Times: Shabbat starts tonight with candlelighting at 4:51pm, ends Saturday night at 5:51pm. The weekly Torah portion is Naso.

Mincha in the CBD: Mincha continues at 1:00pm. using the SMS system as a reminder.

Study: Wednesday shiur & lunch is on Wednesday at about 1.15pm at Billing Bureau, following mincha.

Kosher Food in the CBD: Unfortunately, due to lack of demand there is no longer kosher food being sold in the CBD. Glicks, we want you back!!

Thought of the Week with thanks to Michelle Coleman. Welcome to the longest parsha in the Torah, Naso. If you will be reading its 176 verses in shul this week, you’d better get cracking! Oh wait, five of the verses (those that enumerate the offerings each tribe brought to the Tabernacle for the dedication of the altar) repeat themselves – 12 times in all.

How can that be, when we know that the Torah contains no extraneous words? It must be that these verses are repeated to teach us something.

Indeed, this week’s parsha affords us insight into the tension between the individual and the collective. Judaism sets much store by the collective notion of the Jewish people: “Mamlechet kohanim ve’goy kadosh” (“A kingdom of priests and a holy nation” – Shmot), “B’rov am hadrat melech” (“In multitudes there is glorification of the king” – Mishlei) ,“Al tifrosh min hatzibur” (“Do not separate yourself form the community” – Pirkei Avot) are just three examples. So where does the individual, with his or her unique qualities and means of expression, fit in?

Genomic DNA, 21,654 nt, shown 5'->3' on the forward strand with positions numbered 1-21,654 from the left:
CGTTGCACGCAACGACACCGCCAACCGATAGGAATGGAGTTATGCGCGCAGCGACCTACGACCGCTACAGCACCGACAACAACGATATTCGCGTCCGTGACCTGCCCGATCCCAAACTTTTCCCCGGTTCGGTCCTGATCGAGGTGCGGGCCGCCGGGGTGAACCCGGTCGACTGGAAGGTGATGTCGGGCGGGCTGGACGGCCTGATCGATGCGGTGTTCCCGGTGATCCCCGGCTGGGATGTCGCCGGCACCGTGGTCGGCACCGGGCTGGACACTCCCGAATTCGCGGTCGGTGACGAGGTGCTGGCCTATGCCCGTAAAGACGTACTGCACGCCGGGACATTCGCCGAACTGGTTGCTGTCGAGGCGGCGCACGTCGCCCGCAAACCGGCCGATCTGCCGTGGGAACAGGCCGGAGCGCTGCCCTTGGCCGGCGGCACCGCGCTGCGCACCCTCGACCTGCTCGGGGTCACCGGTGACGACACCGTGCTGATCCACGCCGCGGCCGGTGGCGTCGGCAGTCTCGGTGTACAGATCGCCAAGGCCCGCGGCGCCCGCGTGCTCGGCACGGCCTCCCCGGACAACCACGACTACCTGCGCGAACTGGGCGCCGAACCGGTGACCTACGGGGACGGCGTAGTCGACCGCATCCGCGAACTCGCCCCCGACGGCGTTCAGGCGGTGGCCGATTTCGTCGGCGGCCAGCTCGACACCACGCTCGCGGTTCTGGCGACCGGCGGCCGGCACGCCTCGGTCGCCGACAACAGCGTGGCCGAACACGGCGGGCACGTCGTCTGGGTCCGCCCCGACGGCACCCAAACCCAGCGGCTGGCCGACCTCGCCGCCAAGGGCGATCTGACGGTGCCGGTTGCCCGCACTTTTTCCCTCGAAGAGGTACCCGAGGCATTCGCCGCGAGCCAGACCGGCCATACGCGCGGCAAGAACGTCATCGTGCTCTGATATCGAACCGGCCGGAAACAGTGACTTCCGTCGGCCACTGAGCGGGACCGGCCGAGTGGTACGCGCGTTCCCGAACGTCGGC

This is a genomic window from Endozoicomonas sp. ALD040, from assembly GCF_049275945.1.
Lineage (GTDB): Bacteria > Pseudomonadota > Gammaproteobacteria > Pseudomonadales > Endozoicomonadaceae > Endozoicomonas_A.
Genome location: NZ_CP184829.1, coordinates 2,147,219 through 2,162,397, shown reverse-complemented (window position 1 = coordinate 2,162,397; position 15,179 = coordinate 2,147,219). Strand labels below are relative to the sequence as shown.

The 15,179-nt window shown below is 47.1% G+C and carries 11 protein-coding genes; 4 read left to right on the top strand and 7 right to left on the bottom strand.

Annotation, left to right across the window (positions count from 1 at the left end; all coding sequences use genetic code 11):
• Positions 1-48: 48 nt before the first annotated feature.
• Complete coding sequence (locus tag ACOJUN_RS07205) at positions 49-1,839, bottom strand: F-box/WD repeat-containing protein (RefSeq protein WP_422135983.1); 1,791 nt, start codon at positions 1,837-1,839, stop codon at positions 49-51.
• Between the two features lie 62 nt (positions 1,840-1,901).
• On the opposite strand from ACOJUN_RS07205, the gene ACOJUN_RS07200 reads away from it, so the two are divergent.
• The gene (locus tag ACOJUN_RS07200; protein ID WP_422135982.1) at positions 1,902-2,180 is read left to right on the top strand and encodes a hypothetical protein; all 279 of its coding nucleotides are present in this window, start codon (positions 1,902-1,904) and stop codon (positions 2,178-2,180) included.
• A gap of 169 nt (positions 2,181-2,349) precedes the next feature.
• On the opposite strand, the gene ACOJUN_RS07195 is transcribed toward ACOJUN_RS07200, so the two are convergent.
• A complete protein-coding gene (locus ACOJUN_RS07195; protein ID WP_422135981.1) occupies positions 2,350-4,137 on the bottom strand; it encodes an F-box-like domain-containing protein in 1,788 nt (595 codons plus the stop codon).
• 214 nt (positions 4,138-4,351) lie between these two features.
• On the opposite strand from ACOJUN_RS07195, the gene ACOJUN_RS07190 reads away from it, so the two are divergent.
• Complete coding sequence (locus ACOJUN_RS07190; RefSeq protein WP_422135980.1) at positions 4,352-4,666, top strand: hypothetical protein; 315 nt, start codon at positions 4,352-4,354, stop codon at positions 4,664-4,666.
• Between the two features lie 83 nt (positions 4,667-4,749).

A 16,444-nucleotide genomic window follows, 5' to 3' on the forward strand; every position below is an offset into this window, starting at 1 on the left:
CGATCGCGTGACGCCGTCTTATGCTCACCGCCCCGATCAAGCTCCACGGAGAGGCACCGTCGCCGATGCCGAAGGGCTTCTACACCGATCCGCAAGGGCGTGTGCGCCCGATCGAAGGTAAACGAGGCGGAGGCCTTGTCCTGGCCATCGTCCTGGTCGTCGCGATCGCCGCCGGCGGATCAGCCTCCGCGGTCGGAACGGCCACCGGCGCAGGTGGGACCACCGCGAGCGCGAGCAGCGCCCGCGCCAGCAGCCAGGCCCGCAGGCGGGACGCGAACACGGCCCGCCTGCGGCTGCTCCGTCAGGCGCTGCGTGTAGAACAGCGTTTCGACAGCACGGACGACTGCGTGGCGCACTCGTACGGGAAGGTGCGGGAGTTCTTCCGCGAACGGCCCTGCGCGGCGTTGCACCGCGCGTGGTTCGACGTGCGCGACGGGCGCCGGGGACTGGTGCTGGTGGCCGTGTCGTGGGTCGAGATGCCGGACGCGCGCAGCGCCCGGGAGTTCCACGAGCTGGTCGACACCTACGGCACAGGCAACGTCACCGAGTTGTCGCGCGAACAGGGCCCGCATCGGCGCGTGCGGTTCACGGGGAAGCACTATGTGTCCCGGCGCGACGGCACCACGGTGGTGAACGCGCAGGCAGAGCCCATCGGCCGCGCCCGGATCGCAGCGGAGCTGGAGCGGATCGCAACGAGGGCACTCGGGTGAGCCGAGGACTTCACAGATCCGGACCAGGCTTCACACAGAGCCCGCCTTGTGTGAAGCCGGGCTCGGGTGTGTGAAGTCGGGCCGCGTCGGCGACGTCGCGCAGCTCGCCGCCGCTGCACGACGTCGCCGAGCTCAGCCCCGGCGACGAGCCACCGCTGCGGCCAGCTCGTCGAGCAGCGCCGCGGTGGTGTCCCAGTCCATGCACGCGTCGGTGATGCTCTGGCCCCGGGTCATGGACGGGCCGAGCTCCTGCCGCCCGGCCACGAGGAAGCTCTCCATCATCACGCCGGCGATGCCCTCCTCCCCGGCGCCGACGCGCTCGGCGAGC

The repetition of these verses teach us that the individual is cherished just as much, if not more, than the whole. The Torah repeats each individual tribal leader’s offering because the offering of Issachar is not the same as the offering of Dan, just as the offering of Gad is not the same as the offering of Reuven of Naftali and so on. Each individual tribe brought its offering with its own experience and perspective, meaning and personality.

May each of us be inspired to serve Hashem both as part of Am Yisrael as well as from the unique perspective of who we each are.

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